Reporting with Hills Pride

The Trailblazer

Reporting with Hills Pride

The Trailblazer

Reporting with Hills Pride

The Trailblazer

    The Forgotten New Years Resolution

    As 2012 kicks off we look back at the accomplishments of the past year, while looking ahead and making resolutions for the future.  Each year on New Year’s Eve, approximately 50% of Americans make resolutions that will hopefully be carried out through the New Year.

    Sadly, 3 out of 4 people never succeed in fulfilling those goals, even though the start of the New Year is a perfect time to turn a new page in your life.  Why, then, do most people fail to achieve the goals they set out for themselves?

    New Years Resolutions have existed for more than two millennia, so it may be helpful to analyze their history.  According to historians, resolutions began with the Babylonians in 2000 B.C. and then advanced to the Romans.

    Back then, some holiday celebrants undertook elaborate rituals to chase away the ghosts of the past, often utilizing cymbals and fireworks.  Ceremonies included bonfires, processions, or parades.

    The logic behind these traditions was that the demons of the past would be driven out by past sins and bad habits.  A clean slate in the New Year would provide a release from these demons.

    While making these resolutions is consistent with the history of closing the door on the past year and looking ahead to peace and prosperity, many people make resolutions that are promptly broken, abandoned, or forgotten.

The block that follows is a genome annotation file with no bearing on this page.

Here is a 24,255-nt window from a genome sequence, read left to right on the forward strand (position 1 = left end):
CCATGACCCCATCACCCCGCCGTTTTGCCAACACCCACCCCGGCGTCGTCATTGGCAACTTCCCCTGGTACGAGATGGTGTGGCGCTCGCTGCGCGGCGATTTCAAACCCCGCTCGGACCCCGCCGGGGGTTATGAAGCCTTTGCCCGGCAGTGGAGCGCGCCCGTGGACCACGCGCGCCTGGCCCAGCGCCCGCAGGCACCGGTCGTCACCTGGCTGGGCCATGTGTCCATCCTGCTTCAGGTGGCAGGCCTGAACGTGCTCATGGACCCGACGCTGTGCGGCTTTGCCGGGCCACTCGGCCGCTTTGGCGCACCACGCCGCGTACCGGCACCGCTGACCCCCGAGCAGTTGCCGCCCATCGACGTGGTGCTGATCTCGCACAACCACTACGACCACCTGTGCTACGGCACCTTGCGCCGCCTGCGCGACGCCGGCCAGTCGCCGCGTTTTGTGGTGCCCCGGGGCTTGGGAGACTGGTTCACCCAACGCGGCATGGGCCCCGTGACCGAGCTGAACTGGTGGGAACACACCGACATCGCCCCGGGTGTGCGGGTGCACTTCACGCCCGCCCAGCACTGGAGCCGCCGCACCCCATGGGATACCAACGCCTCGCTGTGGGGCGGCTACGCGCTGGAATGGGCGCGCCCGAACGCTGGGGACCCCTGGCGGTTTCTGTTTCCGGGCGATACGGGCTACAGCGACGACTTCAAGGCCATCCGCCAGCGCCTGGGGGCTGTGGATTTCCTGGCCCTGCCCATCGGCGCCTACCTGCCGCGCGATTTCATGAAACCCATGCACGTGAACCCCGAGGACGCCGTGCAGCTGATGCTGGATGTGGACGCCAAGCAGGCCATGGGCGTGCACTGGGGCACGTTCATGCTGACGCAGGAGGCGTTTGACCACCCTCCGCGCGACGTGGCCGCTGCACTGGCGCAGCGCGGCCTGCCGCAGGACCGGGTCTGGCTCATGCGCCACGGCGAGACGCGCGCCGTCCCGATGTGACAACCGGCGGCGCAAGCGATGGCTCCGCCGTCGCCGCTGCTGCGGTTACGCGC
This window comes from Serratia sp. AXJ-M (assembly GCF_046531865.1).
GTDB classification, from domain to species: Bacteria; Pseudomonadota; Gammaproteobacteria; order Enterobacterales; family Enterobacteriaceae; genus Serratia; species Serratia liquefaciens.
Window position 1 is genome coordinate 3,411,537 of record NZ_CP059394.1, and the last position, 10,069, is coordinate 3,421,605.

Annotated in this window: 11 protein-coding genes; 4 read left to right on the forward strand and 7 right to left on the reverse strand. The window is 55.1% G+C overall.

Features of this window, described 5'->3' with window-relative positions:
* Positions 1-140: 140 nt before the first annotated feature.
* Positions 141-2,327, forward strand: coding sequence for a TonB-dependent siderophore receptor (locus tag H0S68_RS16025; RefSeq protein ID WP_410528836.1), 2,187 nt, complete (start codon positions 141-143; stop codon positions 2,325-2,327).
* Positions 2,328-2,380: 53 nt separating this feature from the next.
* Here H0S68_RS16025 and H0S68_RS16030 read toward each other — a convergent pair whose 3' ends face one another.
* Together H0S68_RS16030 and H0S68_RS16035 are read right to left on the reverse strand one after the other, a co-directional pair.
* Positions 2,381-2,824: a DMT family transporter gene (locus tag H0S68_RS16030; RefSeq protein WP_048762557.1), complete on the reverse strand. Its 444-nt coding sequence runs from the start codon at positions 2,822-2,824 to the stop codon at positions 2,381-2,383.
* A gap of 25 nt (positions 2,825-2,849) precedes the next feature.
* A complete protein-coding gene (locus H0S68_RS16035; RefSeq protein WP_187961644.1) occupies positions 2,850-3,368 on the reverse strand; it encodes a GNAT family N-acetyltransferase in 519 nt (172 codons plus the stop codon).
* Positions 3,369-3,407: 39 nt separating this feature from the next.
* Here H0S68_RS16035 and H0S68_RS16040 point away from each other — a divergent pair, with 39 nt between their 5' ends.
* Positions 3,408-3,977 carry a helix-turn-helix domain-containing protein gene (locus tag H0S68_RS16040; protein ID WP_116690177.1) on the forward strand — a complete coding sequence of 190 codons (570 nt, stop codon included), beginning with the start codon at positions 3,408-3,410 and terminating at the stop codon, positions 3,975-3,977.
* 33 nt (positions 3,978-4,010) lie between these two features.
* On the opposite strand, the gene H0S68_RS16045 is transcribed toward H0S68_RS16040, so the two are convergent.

A New Year’s resolution is a commitment that a person makes to one or more personal goals, projects, or the reforming of a habit. Researchers have studied the success rates of making resolutions, and found that for approximately two weeks most people have worked towards their goals, but by February most have given up and end the year.

    According to University of Scranton psychology professor John Norcross, the top three New Year’s Resolutions are losing weight, quitting smoking, and exercising more regularly.

    Some researchers have concluded that the goals people set are far beyond reach and unrealistic.  Others have gathered that people are prone to procrastinating, so they keep putting off their resolutions until it is too late to succeed.

    To be successful with your resolutions, focus on only one resolution, rather than several at one time.  Also, set realistic and specific goals.  For example, losing weight is not specific, but losing 10 pounds in 90 days would be.

    Do not wait until New Year’s Eve to make resolutions.  Make it a yearlong process that you can work on each day.

    Furthermore, take small steps and avoid goals that are too big and don’t have a realistic time frame.

    In addition, focus on the present, and what you can do now that will help reach your goal.

    Finally, don’t take yourself so seriously.  Have fun and laugh at yourself when you slip, and don’t let one setback stop you from working towards your goal.

    Good luck and happy 2012!

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